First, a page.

The Diabetic Foot
Original Editor - Tarina van der Stockt
- 1 Introduction
- 2 Specific Foot Conditions
- 3 Assessment
- 4 Management / Interventions
- 5 Resources
- 6 Case Studies
- 7 References
Complications in the diabetic foot are mostly caused by a triad of ischemia, diabetic neuropathy, and infection. 
Statistics about the impact of diabetic foot complications:
- Foot ulcer complications are the main reason why people with diabetes are hospitalized and have to undergo amputations.
- 20-40% of all the health care costs comprised for diabetes are for diabetic foot complications
- 7-10% of patients with diabetes and neuropathy will develop an ulcer; this increases up to 30% for patients with diabetes and other comorbidities.
- 5-8% of patients will undergo a major amputation 1 year after developing a diabetic ulcer.
- A foot ulcer preceded 85% of diabetes related amputations.
- “Diabetes increases the risk of amputation 8-fold in patients aged >45 years,8 12-fold in patients aged>65 years and 23-fold in those aged 65––74 years.”
Specific Foot Conditions
Diabetic NeuropathyDue to diabetic neuropathy patients do not have the protective sensation in their feet. Thus the patient will not feel any trauma, like stepping
Diabetic Foot Ulcers and Delayed Wound Healing
- In the diabetic foot peripheral arterial disease (PAD) is seen as the primary cause for vascular impairment.
- The risk of developing PAD is increased with diabetes and ischemia is considered the biggest culprit delaying wound healing.
- Diabetic neuropathy and ischemia combined is called neuroischemia. In these cases the wound healing is affected by the severity of the ischemia.
- Diabetes Mellitus and Diabetic Ulcers
Diabetic Foot Infections
- The most common sign is increased ulcer exudation rate.
- Diabetic foot infections may lead to poor glycemic control. 
- There is a 50% delay in diagnosing deep foot infections in diabetes patients because the infection markers in their blood tests are found absent. 
- Infections in a diabetic foot can rapidly spread to the rest of the body and if not treated properly could lead to a life-threatening general septic infection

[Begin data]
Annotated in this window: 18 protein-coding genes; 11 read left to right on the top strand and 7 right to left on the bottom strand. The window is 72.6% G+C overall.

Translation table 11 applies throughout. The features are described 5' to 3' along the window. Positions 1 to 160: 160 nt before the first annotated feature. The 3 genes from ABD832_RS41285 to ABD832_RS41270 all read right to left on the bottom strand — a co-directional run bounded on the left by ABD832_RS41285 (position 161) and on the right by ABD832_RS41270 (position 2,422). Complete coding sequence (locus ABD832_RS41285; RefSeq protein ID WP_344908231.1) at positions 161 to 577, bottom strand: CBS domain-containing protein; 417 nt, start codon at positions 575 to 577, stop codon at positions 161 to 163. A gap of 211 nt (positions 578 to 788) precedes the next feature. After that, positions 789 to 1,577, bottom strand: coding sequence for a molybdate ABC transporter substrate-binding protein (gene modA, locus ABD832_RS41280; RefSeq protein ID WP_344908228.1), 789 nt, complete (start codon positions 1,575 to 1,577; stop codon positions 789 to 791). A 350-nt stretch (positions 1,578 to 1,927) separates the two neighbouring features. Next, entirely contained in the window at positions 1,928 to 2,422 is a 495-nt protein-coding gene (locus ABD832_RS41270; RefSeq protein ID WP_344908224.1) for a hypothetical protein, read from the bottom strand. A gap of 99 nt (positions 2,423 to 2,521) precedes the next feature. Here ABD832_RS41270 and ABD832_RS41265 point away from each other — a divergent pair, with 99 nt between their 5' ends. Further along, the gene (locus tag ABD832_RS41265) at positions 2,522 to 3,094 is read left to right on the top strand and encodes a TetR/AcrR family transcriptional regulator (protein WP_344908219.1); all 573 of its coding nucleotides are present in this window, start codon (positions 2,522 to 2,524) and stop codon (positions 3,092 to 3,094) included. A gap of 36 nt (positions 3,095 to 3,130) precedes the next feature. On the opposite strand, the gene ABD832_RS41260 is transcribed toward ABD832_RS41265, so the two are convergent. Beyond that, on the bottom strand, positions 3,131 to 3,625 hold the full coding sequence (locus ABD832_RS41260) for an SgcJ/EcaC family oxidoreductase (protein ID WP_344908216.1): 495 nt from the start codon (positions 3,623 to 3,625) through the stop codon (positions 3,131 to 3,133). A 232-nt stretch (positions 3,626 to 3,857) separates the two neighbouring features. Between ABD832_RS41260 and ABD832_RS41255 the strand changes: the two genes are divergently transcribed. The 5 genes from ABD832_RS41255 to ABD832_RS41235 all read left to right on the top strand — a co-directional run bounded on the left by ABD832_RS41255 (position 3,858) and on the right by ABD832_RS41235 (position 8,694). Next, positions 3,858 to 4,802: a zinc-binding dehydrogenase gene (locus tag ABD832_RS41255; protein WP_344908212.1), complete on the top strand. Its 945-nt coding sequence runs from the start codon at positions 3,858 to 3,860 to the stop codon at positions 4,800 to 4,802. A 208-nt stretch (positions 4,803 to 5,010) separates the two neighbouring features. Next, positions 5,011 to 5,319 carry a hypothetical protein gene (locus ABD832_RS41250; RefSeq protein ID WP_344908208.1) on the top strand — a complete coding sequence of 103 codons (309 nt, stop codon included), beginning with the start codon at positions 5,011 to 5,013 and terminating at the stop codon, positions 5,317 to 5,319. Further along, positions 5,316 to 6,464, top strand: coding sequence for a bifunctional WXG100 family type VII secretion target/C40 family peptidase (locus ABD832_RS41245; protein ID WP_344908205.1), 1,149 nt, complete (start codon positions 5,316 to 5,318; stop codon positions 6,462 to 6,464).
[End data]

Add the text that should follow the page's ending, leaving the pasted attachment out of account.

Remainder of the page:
Diabetic Foot (Charcot foot/joint)
They may present with:
- muscle weakness in the feet, ankles, legs and hands
- an awkward way of walking (gait)
- highly arched or very flat feet
- numbness in the feet, arms and hands
More information available from Charcot-Marie-Tooth Disease - NHS Choices (2012).
Clinical Examination according to Lep¨antalo et al. 
- General (Medications, diseases, cardiovascular risk factors, work, hobbies, lifestyle, diabetes symptoms/complications
- Foot specific (risk factors and information about present ulcer – duration, treatment, aetiology)
- Inspection (at least once a year)
- Dorsalid Pedis Pulse
- Tibialis posterior pulse
- Venous refilling time - >5sec on dependency
- Foot appearance
- 10-gram (5.07) Semmes––Weinstein monofilament
- Vibration(128 Hz-tuning fork)
- Pinprick discrimination and tactile sensation on the dorsum of the foot
- Achilles tendon reflexes
- Observe for foot deformities or bony prominences
- Ulcer – look for perfusion, extent and size, and infection
- Local signs and symptoms of inflammation: purulent secretion, redness, warmth, swelling, pain, delayed healing, and or bad odor.
- Systemic signs: fever, and poor general condition
- Increased exudation in the ulcer
- X-rays to determine the presence of foreign bodies, gas, osteomyelitis, osteolysis, or joint effusion
- MRI, bone scan or CT scan to determine the extent of the infection
- Non-invasive vascular studies
- Ankle pressure
- Ankle-brachial systolic pressure index (ABI) (<0.6indicates significant ischemia in respect to wound healing)
- Toe pressures (<30 mmHg indicates severely impaired healing)
- Vascular imaging
- Sub-talar ROM (any reduction may increase plantar pressures during walking) 
Management / Interventions
- Physical Therapists are involved in both the prevention and management of diabetic foot complications.  This is done by gait, posture, and foot off-loading education and training.